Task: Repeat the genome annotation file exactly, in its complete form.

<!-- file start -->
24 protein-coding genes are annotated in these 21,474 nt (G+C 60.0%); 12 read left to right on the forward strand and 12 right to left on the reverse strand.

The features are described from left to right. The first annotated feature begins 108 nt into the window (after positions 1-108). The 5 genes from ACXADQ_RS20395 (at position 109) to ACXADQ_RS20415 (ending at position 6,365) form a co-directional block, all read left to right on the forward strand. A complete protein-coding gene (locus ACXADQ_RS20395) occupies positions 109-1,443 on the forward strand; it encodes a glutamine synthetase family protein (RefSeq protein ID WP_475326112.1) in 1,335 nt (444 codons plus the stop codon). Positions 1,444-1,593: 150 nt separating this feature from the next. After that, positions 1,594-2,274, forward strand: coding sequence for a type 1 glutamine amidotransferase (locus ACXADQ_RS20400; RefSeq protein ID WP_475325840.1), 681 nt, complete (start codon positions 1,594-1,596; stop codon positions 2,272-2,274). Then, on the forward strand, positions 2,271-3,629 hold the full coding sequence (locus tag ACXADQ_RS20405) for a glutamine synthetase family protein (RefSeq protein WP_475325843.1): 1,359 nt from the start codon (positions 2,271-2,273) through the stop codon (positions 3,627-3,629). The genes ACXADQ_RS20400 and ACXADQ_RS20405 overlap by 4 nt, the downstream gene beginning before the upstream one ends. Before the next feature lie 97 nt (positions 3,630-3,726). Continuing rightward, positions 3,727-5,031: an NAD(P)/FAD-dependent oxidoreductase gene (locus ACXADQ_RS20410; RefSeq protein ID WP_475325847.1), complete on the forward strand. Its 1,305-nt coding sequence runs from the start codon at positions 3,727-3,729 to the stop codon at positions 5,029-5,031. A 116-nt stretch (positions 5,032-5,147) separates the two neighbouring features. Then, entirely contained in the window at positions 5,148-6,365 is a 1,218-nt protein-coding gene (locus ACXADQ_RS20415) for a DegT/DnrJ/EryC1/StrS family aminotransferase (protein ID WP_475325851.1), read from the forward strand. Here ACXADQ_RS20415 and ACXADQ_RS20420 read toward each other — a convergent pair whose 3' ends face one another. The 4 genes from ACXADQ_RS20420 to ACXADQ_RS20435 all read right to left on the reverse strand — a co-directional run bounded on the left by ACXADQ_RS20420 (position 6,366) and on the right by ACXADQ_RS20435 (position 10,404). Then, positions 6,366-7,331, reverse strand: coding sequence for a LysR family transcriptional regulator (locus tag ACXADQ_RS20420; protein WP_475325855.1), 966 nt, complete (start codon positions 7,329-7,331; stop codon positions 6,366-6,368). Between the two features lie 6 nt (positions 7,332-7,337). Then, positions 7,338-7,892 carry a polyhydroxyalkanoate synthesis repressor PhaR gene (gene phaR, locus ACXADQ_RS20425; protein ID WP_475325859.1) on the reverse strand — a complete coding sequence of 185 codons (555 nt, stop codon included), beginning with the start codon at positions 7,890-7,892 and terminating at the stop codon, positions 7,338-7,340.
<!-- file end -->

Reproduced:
24 protein-coding genes are annotated in these 21,474 nt (G+C 60.0%); 12 read left to right on the forward strand and 12 right to left on the reverse strand.

The features are described from left to right. The first annotated feature begins 108 nt into the window (after positions 1-108). The 5 genes from ACXADQ_RS20395 (at position 109) to ACXADQ_RS20415 (ending at position 6,365) form a co-directional block, all read left to right on the forward strand. A complete protein-coding gene (locus ACXADQ_RS20395) occupies positions 109-1,443 on the forward strand; it encodes a glutamine synthetase family protein (RefSeq protein ID WP_475326112.1) in 1,335 nt (444 codons plus the stop codon). Positions 1,444-1,593: 150 nt separating this feature from the next. After that, positions 1,594-2,274, forward strand: coding sequence for a type 1 glutamine amidotransferase (locus ACXADQ_RS20400; RefSeq protein ID WP_475325840.1), 681 nt, complete (start codon positions 1,594-1,596; stop codon positions 2,272-2,274). Then, on the forward strand, positions 2,271-3,629 hold the full coding sequence (locus tag ACXADQ_RS20405) for a glutamine synthetase family protein (RefSeq protein WP_475325843.1): 1,359 nt from the start codon (positions 2,271-2,273) through the stop codon (positions 3,627-3,629). The genes ACXADQ_RS20400 and ACXADQ_RS20405 overlap by 4 nt, the downstream gene beginning before the upstream one ends. Before the next feature lie 97 nt (positions 3,630-3,726). Continuing rightward, positions 3,727-5,031: an NAD(P)/FAD-dependent oxidoreductase gene (locus ACXADQ_RS20410; RefSeq protein ID WP_475325847.1), complete on the forward strand. Its 1,305-nt coding sequence runs from the start codon at positions 3,727-3,729 to the stop codon at positions 5,029-5,031. A 116-nt stretch (positions 5,032-5,147) separates the two neighbouring features. Then, entirely contained in the window at positions 5,148-6,365 is a 1,218-nt protein-coding gene (locus ACXADQ_RS20415) for a DegT/DnrJ/EryC1/StrS family aminotransferase (protein ID WP_475325851.1), read from the forward strand. Here ACXADQ_RS20415 and ACXADQ_RS20420 read toward each other — a convergent pair whose 3' ends face one another. The 4 genes from ACXADQ_RS20420 to ACXADQ_RS20435 all read right to left on the reverse strand — a co-directional run bounded on the left by ACXADQ_RS20420 (position 6,366) and on the right by ACXADQ_RS20435 (position 10,404). Then, positions 6,366-7,331, reverse strand: coding sequence for a LysR family transcriptional regulator (locus tag ACXADQ_RS20420; protein WP_475325855.1), 966 nt, complete (start codon positions 7,329-7,331; stop codon positions 6,366-6,368). Between the two features lie 6 nt (positions 7,332-7,337). Then, positions 7,338-7,892 carry a polyhydroxyalkanoate synthesis repressor PhaR gene (gene phaR, locus ACXADQ_RS20425; protein ID WP_475325859.1) on the reverse strand — a complete coding sequence of 185 codons (555 nt, stop codon included), beginning with the start codon at positions 7,890-7,892 and terminating at the stop codon, positions 7,338-7,340.